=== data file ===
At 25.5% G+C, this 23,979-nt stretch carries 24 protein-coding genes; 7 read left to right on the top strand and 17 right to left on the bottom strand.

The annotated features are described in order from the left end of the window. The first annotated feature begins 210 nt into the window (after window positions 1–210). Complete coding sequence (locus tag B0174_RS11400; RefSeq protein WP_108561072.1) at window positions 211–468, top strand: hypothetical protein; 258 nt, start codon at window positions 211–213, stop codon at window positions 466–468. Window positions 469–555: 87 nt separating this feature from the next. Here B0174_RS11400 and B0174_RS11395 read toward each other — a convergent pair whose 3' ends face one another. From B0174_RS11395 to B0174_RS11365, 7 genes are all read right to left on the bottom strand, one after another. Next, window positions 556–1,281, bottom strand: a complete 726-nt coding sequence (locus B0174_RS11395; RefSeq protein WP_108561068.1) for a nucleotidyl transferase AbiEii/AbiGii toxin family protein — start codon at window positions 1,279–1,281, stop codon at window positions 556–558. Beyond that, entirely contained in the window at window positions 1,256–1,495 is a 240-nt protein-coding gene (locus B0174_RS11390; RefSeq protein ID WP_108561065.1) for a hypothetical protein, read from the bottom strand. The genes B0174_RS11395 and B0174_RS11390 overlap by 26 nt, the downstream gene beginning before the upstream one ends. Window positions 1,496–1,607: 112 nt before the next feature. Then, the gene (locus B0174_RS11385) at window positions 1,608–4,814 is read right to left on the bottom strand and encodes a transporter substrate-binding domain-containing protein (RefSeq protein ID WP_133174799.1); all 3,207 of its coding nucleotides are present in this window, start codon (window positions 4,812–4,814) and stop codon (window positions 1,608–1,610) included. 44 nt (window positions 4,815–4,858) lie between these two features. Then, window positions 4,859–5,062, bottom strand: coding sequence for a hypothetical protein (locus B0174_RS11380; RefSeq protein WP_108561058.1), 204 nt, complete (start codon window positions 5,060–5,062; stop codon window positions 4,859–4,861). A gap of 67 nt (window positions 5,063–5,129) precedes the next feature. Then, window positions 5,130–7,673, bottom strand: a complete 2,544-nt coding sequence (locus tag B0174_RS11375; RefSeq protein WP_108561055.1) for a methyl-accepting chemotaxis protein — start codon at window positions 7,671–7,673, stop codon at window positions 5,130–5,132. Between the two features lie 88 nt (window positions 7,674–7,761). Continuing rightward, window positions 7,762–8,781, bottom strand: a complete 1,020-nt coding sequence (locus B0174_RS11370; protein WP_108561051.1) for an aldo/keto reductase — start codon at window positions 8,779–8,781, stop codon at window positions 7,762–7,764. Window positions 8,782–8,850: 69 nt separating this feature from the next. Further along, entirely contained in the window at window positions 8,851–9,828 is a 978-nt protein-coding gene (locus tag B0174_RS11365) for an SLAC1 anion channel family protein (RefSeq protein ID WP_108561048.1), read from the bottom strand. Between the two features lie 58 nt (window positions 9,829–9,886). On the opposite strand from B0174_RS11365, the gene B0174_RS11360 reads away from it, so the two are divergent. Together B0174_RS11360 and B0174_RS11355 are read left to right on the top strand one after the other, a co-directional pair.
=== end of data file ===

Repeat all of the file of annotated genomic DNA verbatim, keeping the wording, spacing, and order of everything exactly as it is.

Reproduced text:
At 25.5% G+C, this 23,979-nt stretch carries 24 protein-coding genes; 7 read left to right on the top strand and 17 right to left on the bottom strand.

The annotated features are described in order from the left end of the window. The first annotated feature begins 210 nt into the window (after window positions 1–210). Complete coding sequence (locus tag B0174_RS11400; RefSeq protein WP_108561072.1) at window positions 211–468, top strand: hypothetical protein; 258 nt, start codon at window positions 211–213, stop codon at window positions 466–468. Window positions 469–555: 87 nt separating this feature from the next. Here B0174_RS11400 and B0174_RS11395 read toward each other — a convergent pair whose 3' ends face one another. From B0174_RS11395 to B0174_RS11365, 7 genes are all read right to left on the bottom strand, one after another. Next, window positions 556–1,281, bottom strand: a complete 726-nt coding sequence (locus B0174_RS11395; RefSeq protein WP_108561068.1) for a nucleotidyl transferase AbiEii/AbiGii toxin family protein — start codon at window positions 1,279–1,281, stop codon at window positions 556–558. Beyond that, entirely contained in the window at window positions 1,256–1,495 is a 240-nt protein-coding gene (locus B0174_RS11390; RefSeq protein ID WP_108561065.1) for a hypothetical protein, read from the bottom strand. The genes B0174_RS11395 and B0174_RS11390 overlap by 26 nt, the downstream gene beginning before the upstream one ends. Window positions 1,496–1,607: 112 nt before the next feature. Then, the gene (locus B0174_RS11385) at window positions 1,608–4,814 is read right to left on the bottom strand and encodes a transporter substrate-binding domain-containing protein (RefSeq protein ID WP_133174799.1); all 3,207 of its coding nucleotides are present in this window, start codon (window positions 4,812–4,814) and stop codon (window positions 1,608–1,610) included. 44 nt (window positions 4,815–4,858) lie between these two features. Then, window positions 4,859–5,062, bottom strand: coding sequence for a hypothetical protein (locus B0174_RS11380; RefSeq protein WP_108561058.1), 204 nt, complete (start codon window positions 5,060–5,062; stop codon window positions 4,859–4,861). A gap of 67 nt (window positions 5,063–5,129) precedes the next feature. Then, window positions 5,130–7,673, bottom strand: a complete 2,544-nt coding sequence (locus tag B0174_RS11375; RefSeq protein WP_108561055.1) for a methyl-accepting chemotaxis protein — start codon at window positions 7,671–7,673, stop codon at window positions 5,130–5,132. Between the two features lie 88 nt (window positions 7,674–7,761). Continuing rightward, window positions 7,762–8,781, bottom strand: a complete 1,020-nt coding sequence (locus B0174_RS11370; protein WP_108561051.1) for an aldo/keto reductase — start codon at window positions 8,779–8,781, stop codon at window positions 7,762–7,764. Window positions 8,782–8,850: 69 nt separating this feature from the next. Further along, entirely contained in the window at window positions 8,851–9,828 is a 978-nt protein-coding gene (locus tag B0174_RS11365) for an SLAC1 anion channel family protein (RefSeq protein ID WP_108561048.1), read from the bottom strand. Between the two features lie 58 nt (window positions 9,829–9,886). On the opposite strand from B0174_RS11365, the gene B0174_RS11360 reads away from it, so the two are divergent. Together B0174_RS11360 and B0174_RS11355 are read left to right on the top strand one after the other, a co-directional pair.